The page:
"The next hot career is here.
Recent college graduates are earning up to $100,000 a year. And the profession shows signs of getting hotter, since graduates are in demand.
Businesses, industry and communications increasingly depend on the Internet, and companies are moving more and more of their operations online. That means they need software to make it all work.
Automobiles, watches, airplanes, and everything from digital thermometers to coffeemakers depend on software. For example, a cell phone, which we know can do much more than place a call, uses up to a million lines of software code for its different applications.
So, with the necessity for companies to have smartphone apps and tablet apps, as well as business software, the engineers and developers who design this stuff are essential. Colleges are ready to train them, but university officials say that high school students are not encouraged to enter the field....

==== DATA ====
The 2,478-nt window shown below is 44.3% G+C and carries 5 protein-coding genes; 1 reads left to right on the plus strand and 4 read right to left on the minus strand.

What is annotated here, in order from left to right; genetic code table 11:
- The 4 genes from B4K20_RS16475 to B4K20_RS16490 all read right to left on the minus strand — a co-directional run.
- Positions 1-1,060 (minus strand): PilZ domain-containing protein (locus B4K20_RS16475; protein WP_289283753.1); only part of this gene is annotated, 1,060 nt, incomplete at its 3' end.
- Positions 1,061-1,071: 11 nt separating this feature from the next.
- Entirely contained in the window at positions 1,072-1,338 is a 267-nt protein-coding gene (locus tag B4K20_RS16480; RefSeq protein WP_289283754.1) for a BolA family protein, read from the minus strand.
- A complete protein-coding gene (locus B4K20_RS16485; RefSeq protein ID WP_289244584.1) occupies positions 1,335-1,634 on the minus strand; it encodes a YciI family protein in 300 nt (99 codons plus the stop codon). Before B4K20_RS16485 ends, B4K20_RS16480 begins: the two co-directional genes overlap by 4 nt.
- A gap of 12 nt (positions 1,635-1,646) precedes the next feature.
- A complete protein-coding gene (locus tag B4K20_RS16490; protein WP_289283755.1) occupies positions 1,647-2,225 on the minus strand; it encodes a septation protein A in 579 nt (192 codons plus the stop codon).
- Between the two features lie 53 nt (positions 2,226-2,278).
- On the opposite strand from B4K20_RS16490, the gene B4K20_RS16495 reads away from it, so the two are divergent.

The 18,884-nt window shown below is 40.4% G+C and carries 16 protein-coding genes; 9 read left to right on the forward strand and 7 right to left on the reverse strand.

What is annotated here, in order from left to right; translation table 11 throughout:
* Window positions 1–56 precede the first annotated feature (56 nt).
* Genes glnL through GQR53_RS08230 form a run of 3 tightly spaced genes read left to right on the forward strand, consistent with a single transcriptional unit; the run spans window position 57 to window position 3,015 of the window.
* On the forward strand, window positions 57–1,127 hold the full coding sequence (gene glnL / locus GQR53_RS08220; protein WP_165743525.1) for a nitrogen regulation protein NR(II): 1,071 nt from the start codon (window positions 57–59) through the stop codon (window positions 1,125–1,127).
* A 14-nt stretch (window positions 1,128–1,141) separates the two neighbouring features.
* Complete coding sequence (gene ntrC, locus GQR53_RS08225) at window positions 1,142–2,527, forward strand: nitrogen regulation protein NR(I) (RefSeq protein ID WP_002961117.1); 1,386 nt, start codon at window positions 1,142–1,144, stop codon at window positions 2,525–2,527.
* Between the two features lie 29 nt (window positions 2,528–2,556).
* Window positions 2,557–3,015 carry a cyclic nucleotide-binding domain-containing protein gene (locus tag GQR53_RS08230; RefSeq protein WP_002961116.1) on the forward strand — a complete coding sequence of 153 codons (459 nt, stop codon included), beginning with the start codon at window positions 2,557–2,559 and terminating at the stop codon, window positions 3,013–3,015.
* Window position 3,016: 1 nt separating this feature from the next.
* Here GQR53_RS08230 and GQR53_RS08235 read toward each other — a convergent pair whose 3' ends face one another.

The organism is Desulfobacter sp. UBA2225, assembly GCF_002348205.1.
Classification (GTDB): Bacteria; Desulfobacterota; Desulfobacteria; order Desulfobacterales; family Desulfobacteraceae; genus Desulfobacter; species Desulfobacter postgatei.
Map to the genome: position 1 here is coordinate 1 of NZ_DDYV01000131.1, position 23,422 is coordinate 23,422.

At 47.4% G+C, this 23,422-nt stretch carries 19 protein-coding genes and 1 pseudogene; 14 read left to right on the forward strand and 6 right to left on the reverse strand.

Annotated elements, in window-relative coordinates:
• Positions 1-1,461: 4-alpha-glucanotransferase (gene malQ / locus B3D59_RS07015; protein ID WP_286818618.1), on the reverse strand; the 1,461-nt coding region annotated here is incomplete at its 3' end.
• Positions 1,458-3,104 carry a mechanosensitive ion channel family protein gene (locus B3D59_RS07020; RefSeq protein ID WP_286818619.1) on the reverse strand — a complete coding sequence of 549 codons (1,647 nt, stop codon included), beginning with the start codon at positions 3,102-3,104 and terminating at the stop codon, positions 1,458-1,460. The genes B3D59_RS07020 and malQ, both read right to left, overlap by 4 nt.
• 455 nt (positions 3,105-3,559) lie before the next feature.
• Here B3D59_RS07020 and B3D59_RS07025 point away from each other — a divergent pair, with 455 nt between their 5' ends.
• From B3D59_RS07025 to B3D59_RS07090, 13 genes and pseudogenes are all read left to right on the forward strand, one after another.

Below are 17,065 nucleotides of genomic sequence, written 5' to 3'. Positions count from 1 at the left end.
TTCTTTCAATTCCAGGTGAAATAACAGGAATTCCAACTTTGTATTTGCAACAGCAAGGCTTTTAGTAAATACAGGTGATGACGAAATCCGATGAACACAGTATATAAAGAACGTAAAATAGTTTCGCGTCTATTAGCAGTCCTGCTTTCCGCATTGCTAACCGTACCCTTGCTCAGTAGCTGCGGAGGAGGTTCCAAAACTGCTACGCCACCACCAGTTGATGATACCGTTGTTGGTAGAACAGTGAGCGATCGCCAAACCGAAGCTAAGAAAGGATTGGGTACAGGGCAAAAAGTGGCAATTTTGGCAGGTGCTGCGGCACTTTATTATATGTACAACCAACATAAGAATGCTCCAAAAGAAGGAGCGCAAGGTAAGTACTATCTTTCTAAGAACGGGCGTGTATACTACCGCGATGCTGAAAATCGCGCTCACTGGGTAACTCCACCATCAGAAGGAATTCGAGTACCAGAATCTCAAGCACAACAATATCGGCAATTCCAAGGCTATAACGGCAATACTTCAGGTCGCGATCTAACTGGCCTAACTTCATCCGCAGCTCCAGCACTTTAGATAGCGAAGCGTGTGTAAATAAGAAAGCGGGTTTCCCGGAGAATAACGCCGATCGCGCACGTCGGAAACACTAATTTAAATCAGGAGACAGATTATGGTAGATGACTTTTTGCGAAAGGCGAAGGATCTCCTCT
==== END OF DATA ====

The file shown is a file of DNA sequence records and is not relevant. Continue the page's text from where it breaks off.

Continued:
The shorgage of software developers could slow the operation of some businesses.
“We’ve had customers say, ‘We have to increase our (software development) staff or we’re going to miss deadlines,’ ” Bill Peppler, managing partner of Orlando’s Kavaliro Staffing Services, which covers Central Florida, said.
Businesses likely will face a long period of competing for software development talent, and, in the worst scenario, the talent shortage could slow the U.S. economy.
“We could accelerate business development in the country if we had more people in computer science,” Gary Leavens, interim chair in the electrical engineering and computer science departments at the University of Central Florida in Orlando. “Businesses are able to get productive gains from software.”" Click here to read entire article.